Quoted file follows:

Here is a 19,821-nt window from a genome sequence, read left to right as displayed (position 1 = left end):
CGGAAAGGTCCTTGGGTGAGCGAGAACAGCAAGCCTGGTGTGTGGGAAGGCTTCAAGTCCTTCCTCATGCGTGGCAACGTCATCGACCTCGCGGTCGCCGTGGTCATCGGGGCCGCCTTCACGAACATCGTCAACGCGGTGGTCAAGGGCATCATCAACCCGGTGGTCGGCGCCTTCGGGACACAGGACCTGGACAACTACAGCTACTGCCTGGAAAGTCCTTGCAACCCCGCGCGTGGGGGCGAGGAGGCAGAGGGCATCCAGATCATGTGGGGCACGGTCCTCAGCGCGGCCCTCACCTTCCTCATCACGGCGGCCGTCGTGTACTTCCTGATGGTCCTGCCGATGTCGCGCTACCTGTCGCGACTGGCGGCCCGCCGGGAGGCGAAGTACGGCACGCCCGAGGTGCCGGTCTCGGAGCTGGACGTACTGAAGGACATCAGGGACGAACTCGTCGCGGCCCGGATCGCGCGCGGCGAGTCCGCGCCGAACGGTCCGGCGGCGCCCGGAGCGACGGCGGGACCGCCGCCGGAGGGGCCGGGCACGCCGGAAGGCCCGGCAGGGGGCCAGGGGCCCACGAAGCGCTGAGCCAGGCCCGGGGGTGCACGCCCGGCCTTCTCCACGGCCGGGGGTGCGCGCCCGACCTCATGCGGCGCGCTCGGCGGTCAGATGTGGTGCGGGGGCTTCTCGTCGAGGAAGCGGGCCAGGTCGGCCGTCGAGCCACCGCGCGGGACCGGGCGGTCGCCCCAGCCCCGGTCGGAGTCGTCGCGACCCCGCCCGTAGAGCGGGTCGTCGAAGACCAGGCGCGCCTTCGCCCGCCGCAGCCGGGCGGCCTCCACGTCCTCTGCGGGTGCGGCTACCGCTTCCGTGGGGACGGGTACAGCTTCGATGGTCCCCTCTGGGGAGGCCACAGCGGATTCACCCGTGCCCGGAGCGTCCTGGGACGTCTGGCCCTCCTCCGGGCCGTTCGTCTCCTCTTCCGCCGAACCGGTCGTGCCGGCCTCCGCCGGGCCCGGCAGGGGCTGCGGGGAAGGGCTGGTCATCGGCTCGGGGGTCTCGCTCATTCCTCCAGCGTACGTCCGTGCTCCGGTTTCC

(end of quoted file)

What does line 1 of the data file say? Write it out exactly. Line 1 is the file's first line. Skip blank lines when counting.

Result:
Here is a 19,821-nt window from a genome sequence, read left to right as displayed (position 1 = left end):